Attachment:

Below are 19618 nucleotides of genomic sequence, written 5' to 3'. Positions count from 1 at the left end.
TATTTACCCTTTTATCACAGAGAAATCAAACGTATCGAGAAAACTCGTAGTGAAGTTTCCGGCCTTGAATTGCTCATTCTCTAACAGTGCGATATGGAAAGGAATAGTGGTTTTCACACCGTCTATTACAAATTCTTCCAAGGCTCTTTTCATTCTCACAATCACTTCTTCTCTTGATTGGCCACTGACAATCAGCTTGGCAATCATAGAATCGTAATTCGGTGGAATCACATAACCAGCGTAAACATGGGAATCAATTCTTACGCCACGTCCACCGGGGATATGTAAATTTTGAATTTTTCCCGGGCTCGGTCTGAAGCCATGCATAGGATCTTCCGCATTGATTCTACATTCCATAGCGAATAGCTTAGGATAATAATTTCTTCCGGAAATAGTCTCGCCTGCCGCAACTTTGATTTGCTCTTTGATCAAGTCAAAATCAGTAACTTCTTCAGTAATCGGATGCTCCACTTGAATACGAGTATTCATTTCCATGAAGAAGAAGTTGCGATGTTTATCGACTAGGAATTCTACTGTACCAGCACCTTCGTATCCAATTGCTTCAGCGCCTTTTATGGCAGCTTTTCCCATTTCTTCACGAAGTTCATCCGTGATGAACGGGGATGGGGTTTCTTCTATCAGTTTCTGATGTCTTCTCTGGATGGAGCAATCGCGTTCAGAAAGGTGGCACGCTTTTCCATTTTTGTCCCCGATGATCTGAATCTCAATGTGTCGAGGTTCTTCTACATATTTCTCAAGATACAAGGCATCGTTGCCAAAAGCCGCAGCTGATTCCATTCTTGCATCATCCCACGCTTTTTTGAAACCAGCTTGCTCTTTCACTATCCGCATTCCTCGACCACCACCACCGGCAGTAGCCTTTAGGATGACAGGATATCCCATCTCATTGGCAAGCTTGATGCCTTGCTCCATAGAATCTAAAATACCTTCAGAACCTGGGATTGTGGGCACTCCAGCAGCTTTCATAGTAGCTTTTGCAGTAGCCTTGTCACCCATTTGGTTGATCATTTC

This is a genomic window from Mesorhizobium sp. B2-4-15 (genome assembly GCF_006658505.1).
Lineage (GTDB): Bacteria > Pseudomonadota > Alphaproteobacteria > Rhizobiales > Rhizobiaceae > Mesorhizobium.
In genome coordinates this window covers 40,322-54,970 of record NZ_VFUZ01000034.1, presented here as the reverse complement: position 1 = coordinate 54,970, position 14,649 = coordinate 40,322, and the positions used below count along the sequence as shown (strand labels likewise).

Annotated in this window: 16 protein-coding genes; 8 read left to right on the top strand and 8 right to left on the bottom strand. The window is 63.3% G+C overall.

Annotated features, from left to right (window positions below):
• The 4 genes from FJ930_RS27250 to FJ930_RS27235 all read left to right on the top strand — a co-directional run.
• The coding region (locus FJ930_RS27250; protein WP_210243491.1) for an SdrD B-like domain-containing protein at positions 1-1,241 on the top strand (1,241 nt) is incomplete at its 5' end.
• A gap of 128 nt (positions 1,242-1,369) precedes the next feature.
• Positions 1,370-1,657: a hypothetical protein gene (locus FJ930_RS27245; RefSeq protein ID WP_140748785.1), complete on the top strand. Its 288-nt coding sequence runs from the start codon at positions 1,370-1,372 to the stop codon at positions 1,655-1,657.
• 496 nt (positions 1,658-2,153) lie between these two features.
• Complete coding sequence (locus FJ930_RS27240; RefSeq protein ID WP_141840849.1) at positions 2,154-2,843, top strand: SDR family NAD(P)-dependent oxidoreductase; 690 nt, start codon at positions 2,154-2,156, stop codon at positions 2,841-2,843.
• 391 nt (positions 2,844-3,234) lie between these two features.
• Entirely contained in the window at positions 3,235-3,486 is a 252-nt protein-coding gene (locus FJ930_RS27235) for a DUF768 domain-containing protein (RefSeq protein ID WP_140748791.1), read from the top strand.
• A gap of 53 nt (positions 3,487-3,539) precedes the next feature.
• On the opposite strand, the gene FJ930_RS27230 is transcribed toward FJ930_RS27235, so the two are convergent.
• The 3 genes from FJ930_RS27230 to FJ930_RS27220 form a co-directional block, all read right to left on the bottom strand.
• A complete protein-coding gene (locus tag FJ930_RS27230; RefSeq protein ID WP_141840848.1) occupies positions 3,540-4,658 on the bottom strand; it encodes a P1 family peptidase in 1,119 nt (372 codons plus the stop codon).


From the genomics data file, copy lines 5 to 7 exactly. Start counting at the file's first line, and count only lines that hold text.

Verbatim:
In genome coordinates this window covers 40,322-54,970 of record NZ_VFUZ01000034.1, presented here as the reverse complement: position 1 = coordinate 54,970, position 14,649 = coordinate 40,322, and the positions used below count along the sequence as shown (strand labels likewise).

Annotated in this window: 16 protein-coding genes; 8 read left to right on the top strand and 8 right to left on the bottom strand. The window is 63.3% G+C overall.

Annotated features, from left to right (window positions below):